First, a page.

The US territory of American Samoa [official website; DOI backgrounder] on Saturday concluded a constitutional convention [official website] in which delegates considered proposed changes [text, PDF] to the territory's 1967 constitution [text] that would shift authority from the federal government to local officials by removing much of the authority of the US Department of the Interior (DOI) [official website] over territorial affairs. Specific changes would remove the DOI's ability to override vetoes of the American Samoan governor and remove its ability to reject amendments to the constitution. Delegates rejected a proposal [RNZI report] to transfer the authority to appoint members to the High Court from the DOI to the governor, however. The proposed constitutional changes would additionally create a right to jury trials and set the number of representatives in the territorial legislature, known as the Fono [official website]. The American Samoan government would also have the right to opt out of federal laws [RNZI report] deemed harmful to the territory and would be allowed to require that all members of the Fono be of Samoan ancestry [Samoa News report]. American Samoa's non-voting delegate to the US Congress, Eni Faleomavaega (D) [official website] opposed both proposals, describing them as unconstitutional under the US constitution. The changes will be put to American Samoan voters in November, and must also be approved by the DOI and Congress before taking effect.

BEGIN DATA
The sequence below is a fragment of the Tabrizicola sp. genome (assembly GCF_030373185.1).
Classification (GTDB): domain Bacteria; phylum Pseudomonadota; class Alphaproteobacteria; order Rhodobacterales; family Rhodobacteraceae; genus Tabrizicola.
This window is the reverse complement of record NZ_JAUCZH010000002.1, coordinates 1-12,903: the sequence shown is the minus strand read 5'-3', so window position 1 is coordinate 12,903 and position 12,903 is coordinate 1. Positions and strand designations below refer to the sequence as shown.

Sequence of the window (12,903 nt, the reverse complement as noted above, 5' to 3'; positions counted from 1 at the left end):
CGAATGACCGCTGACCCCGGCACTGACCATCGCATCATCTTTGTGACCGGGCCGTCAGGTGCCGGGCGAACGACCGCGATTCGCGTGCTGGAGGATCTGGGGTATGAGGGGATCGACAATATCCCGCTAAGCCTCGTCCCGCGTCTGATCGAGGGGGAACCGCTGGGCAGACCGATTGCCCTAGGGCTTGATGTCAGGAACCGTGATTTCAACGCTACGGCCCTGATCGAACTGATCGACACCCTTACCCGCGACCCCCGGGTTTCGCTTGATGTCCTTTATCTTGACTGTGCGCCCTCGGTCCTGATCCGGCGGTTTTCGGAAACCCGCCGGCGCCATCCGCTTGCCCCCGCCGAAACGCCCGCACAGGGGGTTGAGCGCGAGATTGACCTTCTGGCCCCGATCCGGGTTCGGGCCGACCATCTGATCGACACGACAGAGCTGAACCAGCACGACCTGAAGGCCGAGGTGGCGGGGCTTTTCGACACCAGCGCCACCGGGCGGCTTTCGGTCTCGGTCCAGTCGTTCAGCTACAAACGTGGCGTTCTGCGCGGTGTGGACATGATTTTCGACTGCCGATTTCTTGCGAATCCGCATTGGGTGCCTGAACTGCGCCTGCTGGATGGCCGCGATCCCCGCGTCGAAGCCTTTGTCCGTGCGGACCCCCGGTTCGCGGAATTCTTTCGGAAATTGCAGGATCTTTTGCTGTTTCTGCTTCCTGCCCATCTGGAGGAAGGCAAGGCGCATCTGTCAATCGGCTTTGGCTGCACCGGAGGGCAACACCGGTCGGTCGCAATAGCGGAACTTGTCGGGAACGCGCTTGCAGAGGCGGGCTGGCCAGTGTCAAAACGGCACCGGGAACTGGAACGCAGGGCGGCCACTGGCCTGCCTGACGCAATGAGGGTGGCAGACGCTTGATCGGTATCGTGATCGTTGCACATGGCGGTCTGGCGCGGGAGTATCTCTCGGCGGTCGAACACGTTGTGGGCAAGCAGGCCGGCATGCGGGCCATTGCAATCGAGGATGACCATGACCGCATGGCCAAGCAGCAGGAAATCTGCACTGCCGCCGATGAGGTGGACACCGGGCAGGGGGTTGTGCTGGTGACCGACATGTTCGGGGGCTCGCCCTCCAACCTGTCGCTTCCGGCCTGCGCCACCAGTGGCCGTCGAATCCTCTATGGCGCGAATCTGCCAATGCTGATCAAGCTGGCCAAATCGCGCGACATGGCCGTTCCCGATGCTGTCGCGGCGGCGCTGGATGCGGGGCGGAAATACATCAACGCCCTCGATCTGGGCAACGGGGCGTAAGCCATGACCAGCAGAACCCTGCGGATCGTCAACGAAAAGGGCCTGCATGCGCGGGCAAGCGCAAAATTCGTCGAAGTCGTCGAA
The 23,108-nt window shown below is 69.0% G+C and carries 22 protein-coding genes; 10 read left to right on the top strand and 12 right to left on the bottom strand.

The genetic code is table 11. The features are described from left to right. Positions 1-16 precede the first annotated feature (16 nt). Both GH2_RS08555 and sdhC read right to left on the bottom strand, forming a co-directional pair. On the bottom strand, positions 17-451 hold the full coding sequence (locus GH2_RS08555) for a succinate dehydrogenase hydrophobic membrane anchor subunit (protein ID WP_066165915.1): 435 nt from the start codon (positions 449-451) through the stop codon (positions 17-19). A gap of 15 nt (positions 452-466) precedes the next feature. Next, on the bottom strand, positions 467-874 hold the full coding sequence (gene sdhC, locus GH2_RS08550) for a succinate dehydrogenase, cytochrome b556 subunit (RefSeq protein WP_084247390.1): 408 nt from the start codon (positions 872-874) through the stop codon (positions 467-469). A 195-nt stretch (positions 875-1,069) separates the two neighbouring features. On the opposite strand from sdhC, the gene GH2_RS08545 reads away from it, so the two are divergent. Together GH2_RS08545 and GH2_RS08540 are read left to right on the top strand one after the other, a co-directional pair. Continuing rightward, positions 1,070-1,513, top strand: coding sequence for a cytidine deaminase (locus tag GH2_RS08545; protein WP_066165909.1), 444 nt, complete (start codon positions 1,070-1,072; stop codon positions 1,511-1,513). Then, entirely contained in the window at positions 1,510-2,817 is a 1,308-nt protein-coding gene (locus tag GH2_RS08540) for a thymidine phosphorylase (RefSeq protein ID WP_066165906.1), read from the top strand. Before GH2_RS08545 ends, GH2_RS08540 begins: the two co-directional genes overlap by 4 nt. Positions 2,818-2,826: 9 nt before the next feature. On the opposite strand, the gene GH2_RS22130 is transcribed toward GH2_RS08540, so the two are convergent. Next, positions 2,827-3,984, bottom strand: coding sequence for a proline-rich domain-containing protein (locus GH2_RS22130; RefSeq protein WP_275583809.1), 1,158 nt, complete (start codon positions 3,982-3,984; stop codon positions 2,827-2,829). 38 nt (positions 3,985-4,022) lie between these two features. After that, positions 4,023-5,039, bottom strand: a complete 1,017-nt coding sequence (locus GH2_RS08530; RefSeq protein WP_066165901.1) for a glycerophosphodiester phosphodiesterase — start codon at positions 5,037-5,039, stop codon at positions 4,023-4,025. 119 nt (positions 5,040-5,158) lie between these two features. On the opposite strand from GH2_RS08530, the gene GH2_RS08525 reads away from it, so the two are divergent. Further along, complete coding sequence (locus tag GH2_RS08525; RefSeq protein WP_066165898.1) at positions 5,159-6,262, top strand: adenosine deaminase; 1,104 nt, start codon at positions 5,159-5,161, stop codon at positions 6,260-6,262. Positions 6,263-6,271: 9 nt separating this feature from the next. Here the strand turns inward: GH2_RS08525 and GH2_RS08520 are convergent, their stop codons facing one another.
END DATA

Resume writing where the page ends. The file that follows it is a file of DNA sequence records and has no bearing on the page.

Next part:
The constitutional convention was called [order, PDF] by Governor Togiola Tulafono (D) [official website] earlier this month. Also in June, Faleomavaega called for a referendum on the political status of the territory, echoing a statement by Tulafono calling for greater autonomy for the territory [RNZI reports]. In explaining the need for greater local governance, Tulafono expressed the worry that local laws favoring those of Samoan decent may come to be challenged in the US Supreme Court [official website; JURIST news archive] and cited the harmful effects of federal minimum wage laws that were applied to the territory in 2007. American Samoa has been a US territory since 1900, when the leaders of the three islands that comprise the unorganized and unincorporated south Pacific territory signed the Deeds of Cession [text, PDF]. The nearly 70,000 residents of the territory are US nationals, a status that is not recognized as US citizenship, and remain exempt from most federal laws and provisions of the US Constitution [text].